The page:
Our Mission

To present Jesus Christ as Savior and Lord to business and professional men and to develop Christian business and professional men to carry out the Great Commission.

John 20.21 observes, just as the Father has sent Me, I also send you.

Jesus’ first appearance to the disciples has Him restating His purpose for not taking them with Him immediately into heaven. This purpose is lost to most of the Church. Every Christian should ask themselves why they are not immediately transferred to heaven upon their adoption as children of God. After all, parents adopting children don’t really feel they have adopted the child until that child is officially delivered into their arms as their own.

So too, God Whom we call Father, is in heaven while we remain on earth awaiting either His return or our death. Why? The answer is because the children of God are the means of God through whom He adopts the estranged from God to Himself.

Christians are left on earth for one purpose: to share with people God’s love for them through Jesus the Savior and announce their opportunity to become children of God through repentance and faith in God, the Lord Jesus, Who is the Christ. Failure to give our best and most effort to this mission is to fail at obeying God’s will for our lives. This work is the vocation of some but is to be the occupation of all who claim to be children of God.

When we live self-absorbed, self-seeking, self-promoting lives we demonstrate our disobedience to God and our apparent similar need to repent and have faith in Jesus the Savior because He is sending His people to do His work as He was sent from His throne in heaven. How did Jesus do His work?

First, it was the Father’s will not His. Jesus did not come to do His own will but the will of Him Who sent Him. Absolute adherence to the will of God was the way in which Jesus accomplished His work. The will of God, the salvation of the world, must be our primary work as well.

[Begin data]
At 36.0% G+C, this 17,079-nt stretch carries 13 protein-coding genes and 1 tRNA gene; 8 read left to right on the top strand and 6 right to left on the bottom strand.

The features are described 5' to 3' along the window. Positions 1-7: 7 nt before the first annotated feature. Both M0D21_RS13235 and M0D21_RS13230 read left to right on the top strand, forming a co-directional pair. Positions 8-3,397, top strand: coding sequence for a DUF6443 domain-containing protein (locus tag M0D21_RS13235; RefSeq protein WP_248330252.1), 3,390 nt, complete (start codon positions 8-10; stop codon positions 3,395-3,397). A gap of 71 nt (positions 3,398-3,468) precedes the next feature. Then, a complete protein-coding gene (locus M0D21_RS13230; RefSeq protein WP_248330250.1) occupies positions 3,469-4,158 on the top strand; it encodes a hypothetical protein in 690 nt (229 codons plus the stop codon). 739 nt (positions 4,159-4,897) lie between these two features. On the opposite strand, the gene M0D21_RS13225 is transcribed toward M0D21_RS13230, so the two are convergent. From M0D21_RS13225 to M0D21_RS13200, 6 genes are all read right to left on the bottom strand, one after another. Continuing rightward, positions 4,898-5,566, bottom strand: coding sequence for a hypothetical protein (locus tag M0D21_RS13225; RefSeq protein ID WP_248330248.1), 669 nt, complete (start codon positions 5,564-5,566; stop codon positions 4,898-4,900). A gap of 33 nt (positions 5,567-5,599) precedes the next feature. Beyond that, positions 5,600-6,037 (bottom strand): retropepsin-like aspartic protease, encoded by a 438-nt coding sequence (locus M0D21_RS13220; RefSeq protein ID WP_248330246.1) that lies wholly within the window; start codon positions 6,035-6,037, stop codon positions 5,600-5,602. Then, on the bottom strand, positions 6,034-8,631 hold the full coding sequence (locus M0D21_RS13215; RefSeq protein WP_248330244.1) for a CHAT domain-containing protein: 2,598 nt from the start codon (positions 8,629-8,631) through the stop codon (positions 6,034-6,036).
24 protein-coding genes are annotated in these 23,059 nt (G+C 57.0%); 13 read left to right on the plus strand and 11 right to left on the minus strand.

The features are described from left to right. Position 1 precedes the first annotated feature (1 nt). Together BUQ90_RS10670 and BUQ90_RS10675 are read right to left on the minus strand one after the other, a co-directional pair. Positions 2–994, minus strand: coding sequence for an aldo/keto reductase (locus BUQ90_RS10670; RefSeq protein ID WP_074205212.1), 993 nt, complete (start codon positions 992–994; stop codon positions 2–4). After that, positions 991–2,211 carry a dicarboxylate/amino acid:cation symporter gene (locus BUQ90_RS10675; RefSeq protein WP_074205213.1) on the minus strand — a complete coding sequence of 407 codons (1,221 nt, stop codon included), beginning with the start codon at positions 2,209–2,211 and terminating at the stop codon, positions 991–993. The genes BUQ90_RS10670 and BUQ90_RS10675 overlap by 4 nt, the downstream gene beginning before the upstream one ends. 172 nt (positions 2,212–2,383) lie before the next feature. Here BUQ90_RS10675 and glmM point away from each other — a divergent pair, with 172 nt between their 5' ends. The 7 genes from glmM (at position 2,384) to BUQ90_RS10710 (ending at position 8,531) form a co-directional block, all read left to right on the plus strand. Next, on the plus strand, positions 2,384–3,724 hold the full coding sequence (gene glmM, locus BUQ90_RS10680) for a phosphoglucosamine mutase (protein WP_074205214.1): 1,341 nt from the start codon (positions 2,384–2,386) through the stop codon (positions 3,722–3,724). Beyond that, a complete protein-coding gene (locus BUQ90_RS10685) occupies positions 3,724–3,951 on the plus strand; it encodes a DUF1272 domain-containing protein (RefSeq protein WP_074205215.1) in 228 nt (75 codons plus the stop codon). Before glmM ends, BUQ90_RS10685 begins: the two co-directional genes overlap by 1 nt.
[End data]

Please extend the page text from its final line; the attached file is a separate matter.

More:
Second, Jesus came to save sinners. Jesus was a friend of sinners. Most Christians separate themselves from sinners failing to realize they are sinning when they do this. Christians see so little fruit among sinners because they place no seed in the midst of sinners. Christians must stop seeking isolation and begin to develop real relationships with people so that they can start winning people into God’s Kingdom.

Finally, the way Jesus became a friend of sinners was through serving people’s needs. Jesus came not to be served, though He is God, but to serve culminating in the surrender of His own life. Christians are to be the servants of all. The greatest Christian is the greatest servant. As we serve people we demonstrate love for people thus drawing people to the love of God.

Christians are to serve at their own expense and inconvenience so that people experience genuine love from God. This is how Jesus served and so we must do the same. The Christian mission is clear, the example has been set, who will obey?

His Opportunities

  1. Prayer and Bible study occurs every Friday morning at the Coral Gables restaurant in East Lansing from 7am – 8am, feel free to join us.
  2. CEO's, are you looking for a private group of fellow business owners for encouragement, support, and advice? CBMC offers such a group. Contact Mike at mwinter@cbmc.com for more information.
  3. CBMC needs your help to continue its ministry to men in the marketplace. Please DONATE


A service to the business community

A Publication of CBMC International
June 12, 2017

Success In The Marketplace Is A Team Sport

by Robert J. Tamasy